The really top Grüners can be expensive, but it’s amazing how much flavour and personality Austria’s most widely planted and distinctive grape can deliver at just £12.49. This single vineyard example from Manfred Felsner hails from one of the best sites in Gedersdorf and is fresh, peppery and intense, with pear and citrus peel notes, refreshingly low alcohol and a long, stony, persistent finish. A really good introduction to an under-valued variety.
White Varietal: Grüner Veltliner
2013 Blank Canvas Grüner Veltliner, Rapaura, Marlborough( £16.99, 13%, Bottle Apostle, Cambridge Wine Merchants )
Grüner Veltliner is rare enough in New Zealand, but one with six years of bottle age is unique. But what a brilliant wine this is. Part of Matt Thomson and Sophie Parker-Thomson’s off-the-wall series of small volume Kiwi whites and reds, this wouldn’t look out of place in a line up of top Austrian examples of the grape. Partially barrel fermented in larger French oak barrels, it’s bright, focused and remarkably youthful, with notes of bay leaf and white pepper, crunchy minerality and pear and citrus fruit.
2015 Diemersdal Estate Grüner Veltliner, Durbanville( £11.99, 14%, Majestic )
One of those wines that you’re just dying to slip into a blind tasting, this comes from cool (for the Cape) Durbanville and wouldn’t be outclassed by many Austrian Grüners at the same price level. Spices, green apple and bay leaf notes are underpinned by zesty, crunchy acidity and plenty of mid-palate texture. Promising stuff.
2014 Weingut Markus Huber Grüner Veltliner Morrison Signature, Niederösterreich( £8, 12%, Morrisons )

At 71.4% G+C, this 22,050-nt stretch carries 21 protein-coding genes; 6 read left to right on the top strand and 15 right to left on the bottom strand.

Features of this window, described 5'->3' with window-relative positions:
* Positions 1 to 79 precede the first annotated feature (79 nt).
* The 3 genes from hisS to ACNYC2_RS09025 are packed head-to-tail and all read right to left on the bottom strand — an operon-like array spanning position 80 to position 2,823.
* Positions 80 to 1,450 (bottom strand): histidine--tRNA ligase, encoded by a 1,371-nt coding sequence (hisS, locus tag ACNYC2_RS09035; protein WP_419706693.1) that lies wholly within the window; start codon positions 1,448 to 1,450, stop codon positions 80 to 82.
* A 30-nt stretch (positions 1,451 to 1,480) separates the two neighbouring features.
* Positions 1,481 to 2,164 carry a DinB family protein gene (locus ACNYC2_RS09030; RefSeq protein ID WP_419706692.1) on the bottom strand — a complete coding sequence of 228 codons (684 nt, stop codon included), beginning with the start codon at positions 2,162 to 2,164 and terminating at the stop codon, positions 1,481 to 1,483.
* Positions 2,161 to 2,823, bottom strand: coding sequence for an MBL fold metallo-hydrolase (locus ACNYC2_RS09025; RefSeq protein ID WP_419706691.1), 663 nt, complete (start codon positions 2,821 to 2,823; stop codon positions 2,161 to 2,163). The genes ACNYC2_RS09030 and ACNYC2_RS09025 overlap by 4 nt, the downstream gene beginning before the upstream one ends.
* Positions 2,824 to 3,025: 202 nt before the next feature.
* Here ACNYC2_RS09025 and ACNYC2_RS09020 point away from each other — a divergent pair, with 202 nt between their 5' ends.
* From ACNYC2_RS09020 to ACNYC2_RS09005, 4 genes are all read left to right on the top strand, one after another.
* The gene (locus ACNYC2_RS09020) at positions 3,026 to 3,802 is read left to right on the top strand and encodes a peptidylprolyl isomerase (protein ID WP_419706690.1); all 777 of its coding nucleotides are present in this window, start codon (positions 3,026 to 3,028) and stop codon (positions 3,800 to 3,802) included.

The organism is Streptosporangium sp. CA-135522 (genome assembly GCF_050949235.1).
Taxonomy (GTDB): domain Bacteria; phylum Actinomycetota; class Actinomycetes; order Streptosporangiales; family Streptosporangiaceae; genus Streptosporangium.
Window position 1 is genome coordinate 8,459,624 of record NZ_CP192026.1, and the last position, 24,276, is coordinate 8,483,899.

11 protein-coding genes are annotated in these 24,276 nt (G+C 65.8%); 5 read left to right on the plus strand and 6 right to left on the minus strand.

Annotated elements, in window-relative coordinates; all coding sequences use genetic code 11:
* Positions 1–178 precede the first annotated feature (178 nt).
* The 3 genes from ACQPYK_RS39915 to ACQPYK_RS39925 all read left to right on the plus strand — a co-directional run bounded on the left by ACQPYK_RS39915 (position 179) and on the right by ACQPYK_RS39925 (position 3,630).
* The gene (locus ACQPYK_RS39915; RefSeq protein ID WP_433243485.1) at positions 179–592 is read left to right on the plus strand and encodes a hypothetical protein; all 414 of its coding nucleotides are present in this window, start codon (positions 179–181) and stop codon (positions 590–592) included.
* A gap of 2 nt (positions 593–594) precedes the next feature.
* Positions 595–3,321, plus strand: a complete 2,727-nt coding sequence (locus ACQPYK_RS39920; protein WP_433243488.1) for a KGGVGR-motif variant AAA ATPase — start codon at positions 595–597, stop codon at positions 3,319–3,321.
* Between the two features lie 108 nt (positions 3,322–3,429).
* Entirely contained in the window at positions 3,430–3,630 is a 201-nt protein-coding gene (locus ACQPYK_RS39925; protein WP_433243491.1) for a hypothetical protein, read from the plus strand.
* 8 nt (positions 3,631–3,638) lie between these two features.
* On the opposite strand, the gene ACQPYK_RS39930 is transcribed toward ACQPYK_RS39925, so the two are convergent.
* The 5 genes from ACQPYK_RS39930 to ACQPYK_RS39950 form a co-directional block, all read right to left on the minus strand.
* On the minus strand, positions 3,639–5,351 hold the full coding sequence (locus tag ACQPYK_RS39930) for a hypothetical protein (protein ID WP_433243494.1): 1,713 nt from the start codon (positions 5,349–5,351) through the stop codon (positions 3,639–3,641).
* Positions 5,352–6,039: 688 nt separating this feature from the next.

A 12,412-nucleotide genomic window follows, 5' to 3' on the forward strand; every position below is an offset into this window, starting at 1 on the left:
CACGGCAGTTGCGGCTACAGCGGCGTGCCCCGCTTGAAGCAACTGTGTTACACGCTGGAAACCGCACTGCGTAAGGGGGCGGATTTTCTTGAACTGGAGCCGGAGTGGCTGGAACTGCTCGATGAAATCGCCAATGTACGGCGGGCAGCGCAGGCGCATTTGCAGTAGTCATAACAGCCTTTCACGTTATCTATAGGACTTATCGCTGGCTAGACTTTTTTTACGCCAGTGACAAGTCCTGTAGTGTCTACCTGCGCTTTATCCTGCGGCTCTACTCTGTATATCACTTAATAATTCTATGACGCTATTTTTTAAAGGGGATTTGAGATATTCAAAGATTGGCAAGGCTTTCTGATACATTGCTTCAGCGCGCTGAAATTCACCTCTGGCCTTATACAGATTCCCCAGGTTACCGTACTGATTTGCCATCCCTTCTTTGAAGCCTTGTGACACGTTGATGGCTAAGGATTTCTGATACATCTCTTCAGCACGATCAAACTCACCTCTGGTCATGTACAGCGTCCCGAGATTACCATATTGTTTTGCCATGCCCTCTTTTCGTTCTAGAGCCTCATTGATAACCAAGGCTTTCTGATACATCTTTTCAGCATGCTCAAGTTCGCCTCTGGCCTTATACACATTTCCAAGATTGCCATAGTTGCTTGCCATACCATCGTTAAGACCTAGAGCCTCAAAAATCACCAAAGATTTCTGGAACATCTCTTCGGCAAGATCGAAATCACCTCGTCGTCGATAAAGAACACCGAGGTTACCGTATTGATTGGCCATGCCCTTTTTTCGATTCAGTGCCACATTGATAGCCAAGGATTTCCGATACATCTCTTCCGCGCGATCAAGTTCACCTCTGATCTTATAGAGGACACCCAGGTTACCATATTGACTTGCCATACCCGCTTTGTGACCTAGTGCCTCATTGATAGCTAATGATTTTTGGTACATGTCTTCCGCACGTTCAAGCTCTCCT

It’s great to see an Austrian Grüner of this quality in a major supermarket. It’s not a power packed wine, but what it lacks in weight, it makes up for in freshness. Floral and medium weight, with some pepper spice, pear and citrus fruit flavours and a zesty, tangy finish. A really good food wine – and I don’t say that very often.
Newcomers on the sceneby Matt Walls
2011 Gut Oggau Theodore, Burgenland( POA, 12%, Dynamic Wines )
Terrific freshness in this blend of Grüner Veltliner and Weissburgunder (AKA Pinot Blanc) – a beguiling hint of onion skin on the nose gives way to a creamy and slightly vegetal palate, and a mineral finish. This wine spent a few days on the skins, giving it just a bit more structure and body than you might expect.
2011 Gut Oggau Timotheus, Burgenland( POA, 13%, Dynamic Wines )
Just like the caricature on the label, this is a big broad wine. White peaches, apricot and kiwi flavours are all brilliantly knitted together with a moreish creamy, nutty texture. Some skin contact and maturation in large, old oak barrels has provided body and structure.
It’s different enough to make you sit up and notice, without being remotely scary or “difficult”. Limestone soil.
2009 Gut Oggau Mechtild, Burgenland( POA, 13%, Dynamic Wines )
Mechtild is one of two single vineyard wines made at Gut Oggau, in this case 60 year old Grüner Veltliner. There’s a salty, iodine tang on the nose, yielding to a fat, creamy palate. Fresh acidity and a lovely mineral finish.
2007 Nikolaihof Steiner Hund Reserve, Kremstal( £45, 12.5%, Berry Bros & Rudd )
This brilliant biodynamic estate is based in the Wachau on the “wrong” side of the Danube, but this wine hails from vineyards in neighbouring Kremstal. It’s an incredible Riesling: intense, focused and minerally with remarkable texture, density and concentration. Honey, white flowers and a stony undertow, with spice, creamy lees and a finish that lasts for minutes. The wine will develop for at least another decade in bottle.